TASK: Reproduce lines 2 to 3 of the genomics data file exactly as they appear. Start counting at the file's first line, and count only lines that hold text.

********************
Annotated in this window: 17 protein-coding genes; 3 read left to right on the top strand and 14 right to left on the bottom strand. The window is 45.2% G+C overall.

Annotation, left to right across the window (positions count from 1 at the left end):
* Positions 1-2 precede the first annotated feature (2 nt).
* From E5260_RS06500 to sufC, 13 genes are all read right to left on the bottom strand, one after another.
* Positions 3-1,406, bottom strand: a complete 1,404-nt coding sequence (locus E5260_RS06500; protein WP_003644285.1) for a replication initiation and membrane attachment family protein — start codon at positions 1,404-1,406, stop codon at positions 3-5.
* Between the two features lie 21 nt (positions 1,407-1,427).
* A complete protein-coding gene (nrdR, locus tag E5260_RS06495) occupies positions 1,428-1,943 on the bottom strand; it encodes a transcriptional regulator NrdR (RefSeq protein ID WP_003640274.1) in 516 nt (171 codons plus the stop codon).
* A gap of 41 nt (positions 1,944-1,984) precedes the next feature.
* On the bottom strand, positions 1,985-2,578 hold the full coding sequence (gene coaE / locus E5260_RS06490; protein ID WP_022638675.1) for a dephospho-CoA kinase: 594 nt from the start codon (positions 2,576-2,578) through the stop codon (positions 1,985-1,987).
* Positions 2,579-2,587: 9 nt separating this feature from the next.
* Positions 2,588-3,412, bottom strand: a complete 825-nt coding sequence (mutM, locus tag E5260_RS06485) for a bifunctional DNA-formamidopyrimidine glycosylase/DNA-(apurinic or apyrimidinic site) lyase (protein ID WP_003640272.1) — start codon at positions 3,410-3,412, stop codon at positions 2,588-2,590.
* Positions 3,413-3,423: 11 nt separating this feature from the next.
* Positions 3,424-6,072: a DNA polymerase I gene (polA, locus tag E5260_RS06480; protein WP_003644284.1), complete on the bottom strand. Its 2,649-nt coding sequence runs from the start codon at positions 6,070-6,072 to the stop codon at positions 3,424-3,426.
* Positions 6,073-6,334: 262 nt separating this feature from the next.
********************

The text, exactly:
Annotation, left to right across the window (positions count from 1 at the left end):
* Positions 1-2 precede the first annotated feature (2 nt).